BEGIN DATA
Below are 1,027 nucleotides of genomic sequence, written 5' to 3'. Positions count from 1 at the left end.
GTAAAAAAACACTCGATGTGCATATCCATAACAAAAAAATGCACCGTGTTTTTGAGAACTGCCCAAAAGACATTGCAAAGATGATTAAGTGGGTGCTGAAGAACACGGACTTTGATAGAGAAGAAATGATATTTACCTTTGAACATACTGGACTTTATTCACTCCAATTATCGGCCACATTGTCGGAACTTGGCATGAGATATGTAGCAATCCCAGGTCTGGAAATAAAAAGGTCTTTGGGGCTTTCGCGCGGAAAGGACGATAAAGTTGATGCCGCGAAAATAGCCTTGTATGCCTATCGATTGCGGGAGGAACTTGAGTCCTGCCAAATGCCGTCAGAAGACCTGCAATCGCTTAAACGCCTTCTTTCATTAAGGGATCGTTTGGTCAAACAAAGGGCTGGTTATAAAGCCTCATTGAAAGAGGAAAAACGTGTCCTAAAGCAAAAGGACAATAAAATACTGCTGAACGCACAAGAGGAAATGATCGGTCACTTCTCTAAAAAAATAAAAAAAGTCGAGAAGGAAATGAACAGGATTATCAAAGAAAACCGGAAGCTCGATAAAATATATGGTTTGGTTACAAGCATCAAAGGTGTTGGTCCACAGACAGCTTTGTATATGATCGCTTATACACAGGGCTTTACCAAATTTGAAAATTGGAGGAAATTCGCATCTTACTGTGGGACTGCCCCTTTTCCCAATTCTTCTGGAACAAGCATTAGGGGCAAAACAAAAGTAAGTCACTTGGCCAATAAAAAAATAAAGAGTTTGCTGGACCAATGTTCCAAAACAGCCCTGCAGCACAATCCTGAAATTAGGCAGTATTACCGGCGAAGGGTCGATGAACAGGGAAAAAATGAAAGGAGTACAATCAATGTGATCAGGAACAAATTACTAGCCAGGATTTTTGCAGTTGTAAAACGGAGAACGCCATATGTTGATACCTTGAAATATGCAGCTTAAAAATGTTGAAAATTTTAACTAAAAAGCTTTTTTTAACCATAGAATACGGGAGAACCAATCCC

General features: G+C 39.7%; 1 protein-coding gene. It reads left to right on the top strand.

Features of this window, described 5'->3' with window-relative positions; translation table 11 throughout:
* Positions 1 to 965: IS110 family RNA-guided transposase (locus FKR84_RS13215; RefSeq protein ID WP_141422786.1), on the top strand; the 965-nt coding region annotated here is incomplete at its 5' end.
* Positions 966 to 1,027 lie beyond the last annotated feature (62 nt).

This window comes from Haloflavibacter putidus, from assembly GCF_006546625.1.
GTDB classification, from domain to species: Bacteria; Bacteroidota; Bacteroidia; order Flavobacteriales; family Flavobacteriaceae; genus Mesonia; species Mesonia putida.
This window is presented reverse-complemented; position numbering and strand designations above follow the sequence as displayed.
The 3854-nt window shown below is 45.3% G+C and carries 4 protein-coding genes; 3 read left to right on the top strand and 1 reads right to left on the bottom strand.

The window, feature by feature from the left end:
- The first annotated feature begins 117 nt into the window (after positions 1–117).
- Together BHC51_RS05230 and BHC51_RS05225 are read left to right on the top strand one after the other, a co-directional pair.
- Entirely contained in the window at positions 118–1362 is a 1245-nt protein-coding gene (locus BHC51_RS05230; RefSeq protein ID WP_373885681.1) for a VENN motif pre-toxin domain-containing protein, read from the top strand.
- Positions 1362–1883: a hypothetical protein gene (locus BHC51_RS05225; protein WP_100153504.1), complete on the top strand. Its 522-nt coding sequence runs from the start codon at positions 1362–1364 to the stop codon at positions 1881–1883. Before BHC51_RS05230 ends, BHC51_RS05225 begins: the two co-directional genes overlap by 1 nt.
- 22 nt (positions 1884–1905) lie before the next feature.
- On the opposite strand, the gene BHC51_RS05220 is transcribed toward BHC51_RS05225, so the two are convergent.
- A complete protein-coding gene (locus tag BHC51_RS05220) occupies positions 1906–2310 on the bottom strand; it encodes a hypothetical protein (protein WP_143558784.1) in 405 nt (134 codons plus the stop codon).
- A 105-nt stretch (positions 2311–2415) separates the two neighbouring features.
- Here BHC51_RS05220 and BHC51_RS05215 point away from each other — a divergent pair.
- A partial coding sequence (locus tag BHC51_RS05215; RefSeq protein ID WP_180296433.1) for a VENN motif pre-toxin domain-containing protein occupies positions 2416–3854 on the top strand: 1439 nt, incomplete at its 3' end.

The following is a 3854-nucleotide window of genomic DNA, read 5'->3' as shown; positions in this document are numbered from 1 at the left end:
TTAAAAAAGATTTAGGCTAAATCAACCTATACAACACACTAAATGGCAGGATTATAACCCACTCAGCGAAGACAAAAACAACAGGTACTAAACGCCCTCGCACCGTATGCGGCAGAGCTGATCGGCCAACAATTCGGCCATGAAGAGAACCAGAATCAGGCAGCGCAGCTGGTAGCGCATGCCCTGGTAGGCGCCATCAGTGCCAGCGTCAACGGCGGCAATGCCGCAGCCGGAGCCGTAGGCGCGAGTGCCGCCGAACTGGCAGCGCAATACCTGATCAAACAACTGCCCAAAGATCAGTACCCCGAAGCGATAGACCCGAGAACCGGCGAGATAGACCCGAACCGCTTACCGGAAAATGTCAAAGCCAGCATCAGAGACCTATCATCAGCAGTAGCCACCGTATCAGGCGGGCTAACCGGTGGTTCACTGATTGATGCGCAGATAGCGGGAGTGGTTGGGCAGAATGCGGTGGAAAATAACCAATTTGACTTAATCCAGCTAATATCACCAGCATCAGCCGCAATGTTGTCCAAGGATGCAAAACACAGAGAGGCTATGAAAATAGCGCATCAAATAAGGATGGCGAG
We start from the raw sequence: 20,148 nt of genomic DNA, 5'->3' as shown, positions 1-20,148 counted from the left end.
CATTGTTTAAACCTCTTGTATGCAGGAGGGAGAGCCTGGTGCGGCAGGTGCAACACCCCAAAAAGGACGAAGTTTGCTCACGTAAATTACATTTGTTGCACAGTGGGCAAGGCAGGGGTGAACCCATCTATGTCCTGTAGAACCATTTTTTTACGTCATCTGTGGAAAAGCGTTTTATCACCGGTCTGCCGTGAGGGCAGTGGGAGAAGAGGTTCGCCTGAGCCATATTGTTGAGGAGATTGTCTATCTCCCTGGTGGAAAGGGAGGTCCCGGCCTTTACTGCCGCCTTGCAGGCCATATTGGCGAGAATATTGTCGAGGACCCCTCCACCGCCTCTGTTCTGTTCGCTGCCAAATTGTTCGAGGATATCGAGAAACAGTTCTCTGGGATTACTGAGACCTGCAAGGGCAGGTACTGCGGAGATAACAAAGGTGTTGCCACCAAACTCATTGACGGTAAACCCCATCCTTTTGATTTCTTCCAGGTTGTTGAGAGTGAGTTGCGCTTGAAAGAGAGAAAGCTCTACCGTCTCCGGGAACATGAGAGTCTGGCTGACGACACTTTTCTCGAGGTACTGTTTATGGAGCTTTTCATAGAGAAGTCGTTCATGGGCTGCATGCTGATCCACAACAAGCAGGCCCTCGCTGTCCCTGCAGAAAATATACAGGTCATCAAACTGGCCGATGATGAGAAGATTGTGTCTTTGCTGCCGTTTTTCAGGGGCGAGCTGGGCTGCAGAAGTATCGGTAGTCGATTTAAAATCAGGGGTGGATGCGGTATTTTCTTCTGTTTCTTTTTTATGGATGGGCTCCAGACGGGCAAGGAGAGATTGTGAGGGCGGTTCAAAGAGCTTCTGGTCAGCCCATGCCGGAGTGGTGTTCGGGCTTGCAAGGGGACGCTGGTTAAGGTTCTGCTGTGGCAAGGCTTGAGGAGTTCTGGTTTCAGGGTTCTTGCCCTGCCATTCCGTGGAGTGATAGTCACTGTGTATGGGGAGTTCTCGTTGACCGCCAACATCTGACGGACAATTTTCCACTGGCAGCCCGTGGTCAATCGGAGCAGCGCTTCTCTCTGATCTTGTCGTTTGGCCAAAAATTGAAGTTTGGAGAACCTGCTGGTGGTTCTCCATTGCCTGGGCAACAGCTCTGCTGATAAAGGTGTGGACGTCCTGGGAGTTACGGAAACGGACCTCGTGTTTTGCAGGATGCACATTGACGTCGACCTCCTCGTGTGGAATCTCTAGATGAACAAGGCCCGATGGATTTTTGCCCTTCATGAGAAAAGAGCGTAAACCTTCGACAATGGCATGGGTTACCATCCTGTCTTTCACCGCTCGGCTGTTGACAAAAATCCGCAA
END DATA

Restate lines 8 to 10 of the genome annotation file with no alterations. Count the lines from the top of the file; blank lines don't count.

GTDB classification, from domain to species: Bacteria; Bacteroidota; Bacteroidia; order Flavobacteriales; family Flavobacteriaceae; genus Mesonia; species Mesonia putida.
This window is presented reverse-complemented; position numbering and strand designations above follow the sequence as displayed.
The 3854-nt window shown below is 45.3% G+C and carries 4 protein-coding genes; 3 read left to right on the top strand and 1 reads right to left on the bottom strand.